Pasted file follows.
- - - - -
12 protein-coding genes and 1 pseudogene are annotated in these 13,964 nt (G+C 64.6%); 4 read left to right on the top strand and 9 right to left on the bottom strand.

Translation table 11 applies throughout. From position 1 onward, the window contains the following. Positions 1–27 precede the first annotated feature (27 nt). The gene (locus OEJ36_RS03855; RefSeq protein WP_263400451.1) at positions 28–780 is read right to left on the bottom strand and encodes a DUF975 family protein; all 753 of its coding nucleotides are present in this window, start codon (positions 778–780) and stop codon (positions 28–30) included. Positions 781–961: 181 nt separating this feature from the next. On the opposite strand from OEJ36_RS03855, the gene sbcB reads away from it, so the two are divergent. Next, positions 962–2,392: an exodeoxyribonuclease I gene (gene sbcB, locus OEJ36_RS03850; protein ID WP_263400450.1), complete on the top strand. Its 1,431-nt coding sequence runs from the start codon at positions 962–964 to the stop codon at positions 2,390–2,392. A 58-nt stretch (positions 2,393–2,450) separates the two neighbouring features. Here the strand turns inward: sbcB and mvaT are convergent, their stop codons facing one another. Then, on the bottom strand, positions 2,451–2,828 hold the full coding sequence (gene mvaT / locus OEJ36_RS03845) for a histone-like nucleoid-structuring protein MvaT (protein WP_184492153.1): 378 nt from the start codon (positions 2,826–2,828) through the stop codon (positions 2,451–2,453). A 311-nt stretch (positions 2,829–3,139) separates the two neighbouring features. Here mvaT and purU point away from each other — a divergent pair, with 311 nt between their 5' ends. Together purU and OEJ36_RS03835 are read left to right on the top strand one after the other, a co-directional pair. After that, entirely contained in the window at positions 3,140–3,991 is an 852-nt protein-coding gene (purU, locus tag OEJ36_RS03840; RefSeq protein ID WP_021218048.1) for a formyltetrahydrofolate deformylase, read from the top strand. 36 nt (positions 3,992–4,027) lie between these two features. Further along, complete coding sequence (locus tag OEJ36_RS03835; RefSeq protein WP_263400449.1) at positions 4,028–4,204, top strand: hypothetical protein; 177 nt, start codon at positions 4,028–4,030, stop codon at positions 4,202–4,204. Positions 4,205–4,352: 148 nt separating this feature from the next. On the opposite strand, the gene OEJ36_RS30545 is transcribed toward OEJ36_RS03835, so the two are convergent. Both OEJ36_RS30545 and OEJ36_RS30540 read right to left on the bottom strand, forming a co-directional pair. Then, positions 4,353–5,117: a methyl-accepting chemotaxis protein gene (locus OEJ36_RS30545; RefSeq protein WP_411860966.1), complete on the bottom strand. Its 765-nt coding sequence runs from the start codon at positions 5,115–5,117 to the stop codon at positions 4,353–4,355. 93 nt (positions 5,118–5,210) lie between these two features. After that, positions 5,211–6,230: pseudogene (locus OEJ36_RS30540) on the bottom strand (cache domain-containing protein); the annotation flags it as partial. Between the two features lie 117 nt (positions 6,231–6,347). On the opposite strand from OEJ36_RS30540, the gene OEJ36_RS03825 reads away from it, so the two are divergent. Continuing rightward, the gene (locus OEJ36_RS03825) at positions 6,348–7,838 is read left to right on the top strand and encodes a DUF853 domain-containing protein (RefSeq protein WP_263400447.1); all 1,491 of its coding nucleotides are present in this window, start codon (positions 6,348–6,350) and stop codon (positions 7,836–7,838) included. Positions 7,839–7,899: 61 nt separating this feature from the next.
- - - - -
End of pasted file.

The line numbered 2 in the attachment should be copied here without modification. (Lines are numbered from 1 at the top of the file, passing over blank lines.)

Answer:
Translation table 11 applies throughout. From position 1 onward, the window contains the following. Positions 1–27 precede the first annotated feature (27 nt). The gene (locus OEJ36_RS03855; RefSeq protein WP_263400451.1) at positions 28–780 is read right to left on the bottom strand and encodes a DUF975 family protein; all 753 of its coding nucleotides are present in this window, start codon (positions 778–780) and stop codon (positions 28–30) included. Positions 781–961: 181 nt separating this feature from the next. On the opposite strand from OEJ36_RS03855, the gene sbcB reads away from it, so the two are divergent. Next, positions 962–2,392: an exodeoxyribonuclease I gene (gene sbcB, locus OEJ36_RS03850; protein ID WP_263400450.1), complete on the top strand. Its 1,431-nt coding sequence runs from the start codon at positions 962–964 to the stop codon at positions 2,390–2,392. A 58-nt stretch (positions 2,393–2,450) separates the two neighbouring features. Here the strand turns inward: sbcB and mvaT are convergent, their stop codons facing one another. Then, on the bottom strand, positions 2,451–2,828 hold the full coding sequence (gene mvaT / locus OEJ36_RS03845) for a histone-like nucleoid-structuring protein MvaT (protein WP_184492153.1): 378 nt from the start codon (positions 2,826–2,828) through the stop codon (positions 2,451–2,453). A 311-nt stretch (positions 2,829–3,139) separates the two neighbouring features. Here mvaT and purU point away from each other — a divergent pair, with 311 nt between their 5' ends. Together purU and OEJ36_RS03835 are read left to right on the top strand one after the other, a co-directional pair. After that, entirely contained in the window at positions 3,140–3,991 is an 852-nt protein-coding gene (purU, locus tag OEJ36_RS03840; RefSeq protein ID WP_021218048.1) for a formyltetrahydrofolate deformylase, read from the top strand. 36 nt (positions 3,992–4,027) lie between these two features. Further along, complete coding sequence (locus tag OEJ36_RS03835; RefSeq protein WP_263400449.1) at positions 4,028–4,204, top strand: hypothetical protein; 177 nt, start codon at positions 4,028–4,030, stop codon at positions 4,202–4,204. Positions 4,205–4,352: 148 nt separating this feature from the next. On the opposite strand, the gene OEJ36_RS30545 is transcribed toward OEJ36_RS03835, so the two are convergent. Both OEJ36_RS30545 and OEJ36_RS30540 read right to left on the bottom strand, forming a co-directional pair. Then, positions 4,353–5,117: a methyl-accepting chemotaxis protein gene (locus OEJ36_RS30545; RefSeq protein WP_411860966.1), complete on the bottom strand. Its 765-nt coding sequence runs from the start codon at positions 5,115–5,117 to the stop codon at positions 4,353–4,355. 93 nt (positions 5,118–5,210) lie between these two features. After that, positions 5,211–6,230: pseudogene (locus OEJ36_RS30540) on the bottom strand (cache domain-containing protein); the annotation flags it as partial. Between the two features lie 117 nt (positions 6,231–6,347). On the opposite strand from OEJ36_RS30540, the gene OEJ36_RS03825 reads away from it, so the two are divergent. Continuing rightward, the gene (locus OEJ36_RS03825) at positions 6,348–7,838 is read left to right on the top strand and encodes a DUF853 domain-containing protein (RefSeq protein WP_263400447.1); all 1,491 of its coding nucleotides are present in this window, start codon (positions 6,348–6,350) and stop codon (positions 7,836–7,838) included. Positions 7,839–7,899: 61 nt separating this feature from the next.